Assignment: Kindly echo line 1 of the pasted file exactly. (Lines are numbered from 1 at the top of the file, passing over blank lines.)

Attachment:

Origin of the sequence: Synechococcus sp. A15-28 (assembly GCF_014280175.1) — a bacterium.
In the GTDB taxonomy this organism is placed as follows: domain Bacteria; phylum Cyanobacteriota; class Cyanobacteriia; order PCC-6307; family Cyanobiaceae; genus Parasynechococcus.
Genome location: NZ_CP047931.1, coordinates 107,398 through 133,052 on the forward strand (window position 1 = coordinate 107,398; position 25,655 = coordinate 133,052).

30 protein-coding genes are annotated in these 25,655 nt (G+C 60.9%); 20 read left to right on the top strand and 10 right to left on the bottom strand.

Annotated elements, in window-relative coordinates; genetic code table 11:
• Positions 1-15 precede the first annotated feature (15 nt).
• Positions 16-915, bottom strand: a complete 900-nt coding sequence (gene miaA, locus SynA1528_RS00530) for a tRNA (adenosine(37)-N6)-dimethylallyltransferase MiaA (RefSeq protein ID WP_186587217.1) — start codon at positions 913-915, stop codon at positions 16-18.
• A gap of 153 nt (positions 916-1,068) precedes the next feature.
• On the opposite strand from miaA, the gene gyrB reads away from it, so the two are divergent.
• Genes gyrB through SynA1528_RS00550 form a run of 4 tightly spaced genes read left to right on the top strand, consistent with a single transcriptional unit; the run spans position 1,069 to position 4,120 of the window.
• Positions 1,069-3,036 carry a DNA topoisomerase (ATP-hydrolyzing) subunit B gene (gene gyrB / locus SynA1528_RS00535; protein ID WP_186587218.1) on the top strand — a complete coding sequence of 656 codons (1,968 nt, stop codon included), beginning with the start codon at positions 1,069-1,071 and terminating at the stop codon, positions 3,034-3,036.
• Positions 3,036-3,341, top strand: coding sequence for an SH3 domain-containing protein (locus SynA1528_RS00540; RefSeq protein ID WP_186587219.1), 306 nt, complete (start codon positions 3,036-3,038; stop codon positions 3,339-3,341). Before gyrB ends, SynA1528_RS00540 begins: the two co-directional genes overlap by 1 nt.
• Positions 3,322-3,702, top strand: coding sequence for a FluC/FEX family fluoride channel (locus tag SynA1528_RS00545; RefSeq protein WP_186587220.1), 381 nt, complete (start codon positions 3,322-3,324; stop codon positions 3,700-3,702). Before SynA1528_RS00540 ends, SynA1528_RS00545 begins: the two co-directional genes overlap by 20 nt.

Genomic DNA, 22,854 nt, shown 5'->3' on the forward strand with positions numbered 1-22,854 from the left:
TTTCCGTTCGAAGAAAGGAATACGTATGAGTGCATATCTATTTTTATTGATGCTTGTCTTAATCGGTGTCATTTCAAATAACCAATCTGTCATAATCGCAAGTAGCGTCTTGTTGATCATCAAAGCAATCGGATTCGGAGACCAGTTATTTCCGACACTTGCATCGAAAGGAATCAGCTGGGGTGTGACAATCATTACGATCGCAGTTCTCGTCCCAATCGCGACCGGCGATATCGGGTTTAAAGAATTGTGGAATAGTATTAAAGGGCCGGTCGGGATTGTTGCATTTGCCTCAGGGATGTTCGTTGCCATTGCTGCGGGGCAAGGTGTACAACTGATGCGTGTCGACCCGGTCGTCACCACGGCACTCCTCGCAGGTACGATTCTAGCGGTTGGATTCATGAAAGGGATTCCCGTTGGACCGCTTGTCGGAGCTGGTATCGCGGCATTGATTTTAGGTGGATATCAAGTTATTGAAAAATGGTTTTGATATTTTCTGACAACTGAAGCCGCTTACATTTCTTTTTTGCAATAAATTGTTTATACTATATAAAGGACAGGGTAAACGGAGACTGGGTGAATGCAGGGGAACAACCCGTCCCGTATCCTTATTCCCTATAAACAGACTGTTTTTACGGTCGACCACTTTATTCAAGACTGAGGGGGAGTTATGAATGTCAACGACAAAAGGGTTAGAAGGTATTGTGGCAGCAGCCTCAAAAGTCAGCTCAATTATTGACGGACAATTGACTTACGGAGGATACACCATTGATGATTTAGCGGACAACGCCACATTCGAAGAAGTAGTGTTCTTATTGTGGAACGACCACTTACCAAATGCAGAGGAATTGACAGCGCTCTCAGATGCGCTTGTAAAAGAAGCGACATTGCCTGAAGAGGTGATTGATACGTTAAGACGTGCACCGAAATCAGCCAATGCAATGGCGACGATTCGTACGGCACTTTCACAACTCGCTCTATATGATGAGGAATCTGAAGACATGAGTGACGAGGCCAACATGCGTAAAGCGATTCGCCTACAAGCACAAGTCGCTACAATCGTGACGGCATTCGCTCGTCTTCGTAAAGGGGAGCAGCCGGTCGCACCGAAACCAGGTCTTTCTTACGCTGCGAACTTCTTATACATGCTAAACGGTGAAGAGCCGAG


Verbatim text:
Origin of the sequence: Synechococcus sp. A15-28 (assembly GCF_014280175.1) — a bacterium.